The t/p is a general partner in a partnership, receives a K-1 that reports $19,500 Roth 401(k) and $17,500 Keogh contributions. The second one is claimed as a SE retirement deduction on the t/p’s tax return.
1. The t/p doesn’t have any other TIRA or SEP IRA accounts. He wants to make a backdoor Roth IRA contribution (high income). Is the Keogh account balance considered part of the total TIRA and SEP IRA account balance for the pro-rata rule?
2. Does the Keogh contribution reduce the QBI deduction as a SEP IRA contribution does?
1. Only IRA balances affect the pro rata calculation. Instructions to line 6, Form 8606: Enter the total value of all your traditional, SEP, and SIMPLE IRAs as of December 31, 2020, plus any outstanding rollovers.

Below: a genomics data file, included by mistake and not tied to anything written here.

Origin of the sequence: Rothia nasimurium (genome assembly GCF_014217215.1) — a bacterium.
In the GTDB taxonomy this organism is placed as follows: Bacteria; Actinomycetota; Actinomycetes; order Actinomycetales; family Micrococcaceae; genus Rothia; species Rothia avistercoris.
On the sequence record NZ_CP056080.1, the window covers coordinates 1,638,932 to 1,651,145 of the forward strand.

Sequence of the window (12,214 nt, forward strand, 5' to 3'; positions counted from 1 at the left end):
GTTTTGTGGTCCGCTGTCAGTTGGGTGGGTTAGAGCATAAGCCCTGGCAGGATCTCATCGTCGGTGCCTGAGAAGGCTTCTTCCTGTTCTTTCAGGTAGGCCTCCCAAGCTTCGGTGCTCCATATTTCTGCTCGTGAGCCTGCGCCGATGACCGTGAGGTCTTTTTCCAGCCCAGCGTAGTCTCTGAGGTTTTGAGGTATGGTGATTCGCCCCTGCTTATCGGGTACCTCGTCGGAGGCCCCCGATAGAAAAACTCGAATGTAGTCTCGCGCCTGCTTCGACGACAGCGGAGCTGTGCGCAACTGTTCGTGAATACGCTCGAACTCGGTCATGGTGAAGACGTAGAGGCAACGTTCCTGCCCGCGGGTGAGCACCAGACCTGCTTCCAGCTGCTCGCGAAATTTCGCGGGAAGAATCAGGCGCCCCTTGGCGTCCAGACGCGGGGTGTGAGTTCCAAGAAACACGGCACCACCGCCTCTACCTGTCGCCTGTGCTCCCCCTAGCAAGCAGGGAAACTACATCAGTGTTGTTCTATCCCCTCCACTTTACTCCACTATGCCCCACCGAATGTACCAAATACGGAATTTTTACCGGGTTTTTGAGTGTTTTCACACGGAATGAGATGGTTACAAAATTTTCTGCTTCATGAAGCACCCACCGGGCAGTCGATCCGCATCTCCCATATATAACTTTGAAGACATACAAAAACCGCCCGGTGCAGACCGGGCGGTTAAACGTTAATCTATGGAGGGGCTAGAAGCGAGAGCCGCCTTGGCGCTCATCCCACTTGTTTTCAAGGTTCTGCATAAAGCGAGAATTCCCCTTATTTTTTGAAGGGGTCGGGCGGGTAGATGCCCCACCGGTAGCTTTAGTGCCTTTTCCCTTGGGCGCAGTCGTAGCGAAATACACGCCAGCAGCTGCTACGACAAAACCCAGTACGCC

2. Keogh plan contributions reduce QBI. From the Form 8995-A instructions: To figure the total amount of QBI, you must consider all items that are attributable to the trade or business. This includes, but isn’t limited to, unreimbursed partnership expenses, business interest expense, deductible part of self-employment tax, self-employment health insurance deduction, and contributions to qualified retirement plans.
In other words, the deduction for Keogh contribution is claimed the same way as a SEP IRA deduction on the tax return. It reduces the QBI deduction the same way as a SEP IRA deduction does, BUT it has NO effect on the backdoor Roth IRA scheme, correct? A loophole?